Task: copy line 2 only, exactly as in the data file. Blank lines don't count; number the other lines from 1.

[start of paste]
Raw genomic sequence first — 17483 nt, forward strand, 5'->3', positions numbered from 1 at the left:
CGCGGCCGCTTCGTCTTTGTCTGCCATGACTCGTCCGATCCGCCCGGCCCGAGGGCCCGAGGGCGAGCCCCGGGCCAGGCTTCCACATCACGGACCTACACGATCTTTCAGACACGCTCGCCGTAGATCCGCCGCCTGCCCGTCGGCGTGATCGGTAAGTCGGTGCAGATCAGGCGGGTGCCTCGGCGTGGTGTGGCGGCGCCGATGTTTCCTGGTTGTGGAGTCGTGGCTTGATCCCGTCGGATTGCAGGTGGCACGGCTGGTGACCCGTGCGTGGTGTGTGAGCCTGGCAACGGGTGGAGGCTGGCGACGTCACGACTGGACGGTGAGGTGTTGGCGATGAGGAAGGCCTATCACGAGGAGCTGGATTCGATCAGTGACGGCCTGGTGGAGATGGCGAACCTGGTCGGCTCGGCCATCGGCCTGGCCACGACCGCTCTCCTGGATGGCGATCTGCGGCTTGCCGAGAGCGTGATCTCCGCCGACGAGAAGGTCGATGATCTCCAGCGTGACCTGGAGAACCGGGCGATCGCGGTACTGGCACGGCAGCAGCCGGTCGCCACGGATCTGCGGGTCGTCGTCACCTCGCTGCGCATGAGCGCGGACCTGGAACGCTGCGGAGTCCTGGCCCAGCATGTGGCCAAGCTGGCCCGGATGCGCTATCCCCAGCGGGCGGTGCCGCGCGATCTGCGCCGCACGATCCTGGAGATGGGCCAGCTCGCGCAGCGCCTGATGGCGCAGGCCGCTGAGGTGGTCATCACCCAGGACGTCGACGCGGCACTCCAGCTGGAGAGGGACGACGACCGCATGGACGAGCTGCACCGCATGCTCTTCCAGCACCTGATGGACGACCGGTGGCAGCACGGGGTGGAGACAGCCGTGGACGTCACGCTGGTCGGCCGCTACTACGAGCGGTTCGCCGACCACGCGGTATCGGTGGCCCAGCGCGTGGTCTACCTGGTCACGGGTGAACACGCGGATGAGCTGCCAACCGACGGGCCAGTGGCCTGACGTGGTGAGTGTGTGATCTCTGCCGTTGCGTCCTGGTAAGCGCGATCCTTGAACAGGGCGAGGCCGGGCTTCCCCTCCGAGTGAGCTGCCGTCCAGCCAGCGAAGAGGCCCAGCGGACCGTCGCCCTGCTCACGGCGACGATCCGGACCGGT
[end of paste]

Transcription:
CGCGGCCGCTTCGTCTTTGTCTGCCATGACTCGTCCGATCCGCCCGGCCCGAGGGCCCGAGGGCGAGCCCCGGGCCAGGCTTCCACATCACGGACCTACACGATCTTTCAGACACGCTCGCCGTAGATCCGCCGCCTGCCCGTCGGCGTGATCGGTAAGTCGGTGCAGATCAGGCGGGTGCCTCGGCGTGGTGTGGCGGCGCCGATGTTTCCTGGTTGTGGAGTCGTGGCTTGATCCCGTCGGATTGCAGGTGGCACGGCTGGTGACCCGTGCGTGGTGTGTGAGCCTGGCAACGGGTGGAGGCTGGCGACGTCACGACTGGACGGTGAGGTGTTGGCGATGAGGAAGGCCTATCACGAGGAGCTGGATTCGATCAGTGACGGCCTGGTGGAGATGGCGAACCTGGTCGGCTCGGCCATCGGCCTGGCCACGACCGCTCTCCTGGATGGCGATCTGCGGCTTGCCGAGAGCGTGATCTCCGCCGACGAGAAGGTCGATGATCTCCAGCGTGACCTGGAGAACCGGGCGATCGCGGTACTGGCACGGCAGCAGCCGGTCGCCACGGATCTGCGGGTCGTCGTCACCTCGCTGCGCATGAGCGCGGACCTGGAACGCTGCGGAGTCCTGGCCCAGCATGTGGCCAAGCTGGCCCGGATGCGCTATCCCCAGCGGGCGGTGCCGCGCGATCTGCGCCGCACGATCCTGGAGATGGGCCAGCTCGCGCAGCGCCTGATGGCGCAGGCCGCTGAGGTGGTCATCACCCAGGACGTCGACGCGGCACTCCAGCTGGAGAGGGACGACGACCGCATGGACGAGCTGCACCGCATGCTCTTCCAGCACCTGATGGACGACCGGTGGCAGCACGGGGTGGAGACAGCCGTGGACGTCACGCTGGTCGGCCGCTACTACGAGCGGTTCGCCGACCACGCGGTATCGGTGGCCCAGCGCGTGGTCTACCTGGTCACGGGTGAACACGCGGATGAGCTGCCAACCGACGGGCCAGTGGCCTGACGTGGTGAGTGTGTGATCTCTGCCGTTGCGTCCTGGTAAGCGCGATCCTTGAACAGGGCGAGGCCGGGCTTCCCCTCCGAGTGAGCTGCCGTCCAGCCAGCGAAGAGGCCCAGCGGACCGTCGCCCTGCTCACGGCGACGATCCGGACCGGT